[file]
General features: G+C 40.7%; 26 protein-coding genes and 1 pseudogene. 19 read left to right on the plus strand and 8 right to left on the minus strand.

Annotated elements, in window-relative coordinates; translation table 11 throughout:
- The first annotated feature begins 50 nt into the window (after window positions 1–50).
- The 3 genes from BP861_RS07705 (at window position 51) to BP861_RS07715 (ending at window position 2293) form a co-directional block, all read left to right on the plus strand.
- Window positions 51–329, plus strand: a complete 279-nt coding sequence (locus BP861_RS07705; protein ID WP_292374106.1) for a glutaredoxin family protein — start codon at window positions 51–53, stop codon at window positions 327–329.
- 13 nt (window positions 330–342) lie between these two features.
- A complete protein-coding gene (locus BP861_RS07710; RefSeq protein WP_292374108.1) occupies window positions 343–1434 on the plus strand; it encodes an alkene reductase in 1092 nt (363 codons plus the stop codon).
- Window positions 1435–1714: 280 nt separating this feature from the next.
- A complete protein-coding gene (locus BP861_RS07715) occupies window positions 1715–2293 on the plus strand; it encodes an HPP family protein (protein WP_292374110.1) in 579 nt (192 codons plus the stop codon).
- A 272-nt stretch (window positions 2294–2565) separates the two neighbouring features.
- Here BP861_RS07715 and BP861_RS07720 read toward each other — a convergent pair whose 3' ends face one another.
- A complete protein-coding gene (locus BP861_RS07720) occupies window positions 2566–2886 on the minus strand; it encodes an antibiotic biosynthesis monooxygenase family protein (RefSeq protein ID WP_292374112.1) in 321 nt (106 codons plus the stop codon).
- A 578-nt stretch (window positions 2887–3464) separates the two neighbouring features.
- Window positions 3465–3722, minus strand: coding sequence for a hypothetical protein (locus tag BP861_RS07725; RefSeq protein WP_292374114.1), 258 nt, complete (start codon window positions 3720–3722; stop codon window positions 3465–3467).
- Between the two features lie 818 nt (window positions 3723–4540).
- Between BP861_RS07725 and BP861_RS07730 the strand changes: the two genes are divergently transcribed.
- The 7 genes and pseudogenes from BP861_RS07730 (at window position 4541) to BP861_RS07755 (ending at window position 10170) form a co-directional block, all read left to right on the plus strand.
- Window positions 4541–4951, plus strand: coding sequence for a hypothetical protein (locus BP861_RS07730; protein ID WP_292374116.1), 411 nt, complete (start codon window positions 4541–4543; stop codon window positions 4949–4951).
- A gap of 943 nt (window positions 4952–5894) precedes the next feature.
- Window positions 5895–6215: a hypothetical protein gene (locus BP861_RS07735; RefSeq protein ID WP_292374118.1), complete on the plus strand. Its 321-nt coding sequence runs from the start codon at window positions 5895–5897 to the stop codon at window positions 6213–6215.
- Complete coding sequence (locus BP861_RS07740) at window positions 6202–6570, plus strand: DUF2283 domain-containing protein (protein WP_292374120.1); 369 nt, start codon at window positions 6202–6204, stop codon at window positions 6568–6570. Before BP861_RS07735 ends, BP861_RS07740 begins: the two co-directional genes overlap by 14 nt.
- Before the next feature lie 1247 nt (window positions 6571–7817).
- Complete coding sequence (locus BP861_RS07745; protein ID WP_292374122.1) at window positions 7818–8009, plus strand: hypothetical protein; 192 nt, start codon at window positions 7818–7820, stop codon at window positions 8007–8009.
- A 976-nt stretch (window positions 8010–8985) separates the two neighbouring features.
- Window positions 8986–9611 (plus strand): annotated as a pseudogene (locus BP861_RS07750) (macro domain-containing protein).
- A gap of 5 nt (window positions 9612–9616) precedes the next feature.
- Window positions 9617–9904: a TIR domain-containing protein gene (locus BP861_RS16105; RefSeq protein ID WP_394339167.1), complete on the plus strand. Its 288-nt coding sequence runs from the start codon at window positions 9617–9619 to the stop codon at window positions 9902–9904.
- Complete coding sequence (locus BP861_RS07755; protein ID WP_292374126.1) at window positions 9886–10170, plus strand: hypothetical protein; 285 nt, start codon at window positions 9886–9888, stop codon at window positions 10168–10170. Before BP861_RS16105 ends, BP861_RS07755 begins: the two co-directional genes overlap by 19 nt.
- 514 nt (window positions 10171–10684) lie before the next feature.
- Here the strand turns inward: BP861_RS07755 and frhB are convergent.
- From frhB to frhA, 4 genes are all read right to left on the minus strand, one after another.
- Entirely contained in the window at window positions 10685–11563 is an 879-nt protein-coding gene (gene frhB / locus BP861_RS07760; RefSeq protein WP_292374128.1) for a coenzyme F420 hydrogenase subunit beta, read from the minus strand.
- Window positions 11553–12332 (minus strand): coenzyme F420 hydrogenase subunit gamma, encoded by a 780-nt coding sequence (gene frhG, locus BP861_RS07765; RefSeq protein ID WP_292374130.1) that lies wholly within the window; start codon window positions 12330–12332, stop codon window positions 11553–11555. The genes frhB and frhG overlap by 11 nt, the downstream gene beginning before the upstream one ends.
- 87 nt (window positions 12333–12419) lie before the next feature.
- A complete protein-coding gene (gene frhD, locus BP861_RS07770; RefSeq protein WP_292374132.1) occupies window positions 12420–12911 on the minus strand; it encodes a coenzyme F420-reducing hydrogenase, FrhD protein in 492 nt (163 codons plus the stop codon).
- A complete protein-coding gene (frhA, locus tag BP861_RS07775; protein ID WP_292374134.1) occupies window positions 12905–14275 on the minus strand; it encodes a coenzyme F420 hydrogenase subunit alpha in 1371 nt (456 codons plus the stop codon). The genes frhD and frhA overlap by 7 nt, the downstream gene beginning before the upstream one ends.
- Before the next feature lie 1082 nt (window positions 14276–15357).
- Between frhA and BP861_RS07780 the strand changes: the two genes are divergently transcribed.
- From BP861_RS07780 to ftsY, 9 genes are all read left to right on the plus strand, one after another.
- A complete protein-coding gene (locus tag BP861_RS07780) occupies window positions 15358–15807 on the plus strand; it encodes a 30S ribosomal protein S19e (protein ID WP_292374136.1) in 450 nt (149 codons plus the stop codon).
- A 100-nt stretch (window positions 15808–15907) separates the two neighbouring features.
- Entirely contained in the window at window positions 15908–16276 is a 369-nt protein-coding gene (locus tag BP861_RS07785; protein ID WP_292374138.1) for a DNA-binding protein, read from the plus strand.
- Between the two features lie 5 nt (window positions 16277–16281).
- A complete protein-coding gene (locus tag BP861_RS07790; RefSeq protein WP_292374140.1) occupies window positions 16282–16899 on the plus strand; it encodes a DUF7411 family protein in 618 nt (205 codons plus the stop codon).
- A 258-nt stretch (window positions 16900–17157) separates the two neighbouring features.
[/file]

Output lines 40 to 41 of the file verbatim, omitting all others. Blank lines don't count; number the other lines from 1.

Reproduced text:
- A complete protein-coding gene (locus tag BP861_RS07780) occupies window positions 15358–15807 on the plus strand; it encodes a 30S ribosomal protein S19e (protein ID WP_292374136.1) in 450 nt (149 codons plus the stop codon).
- A 100-nt stretch (window positions 15808–15907) separates the two neighbouring features.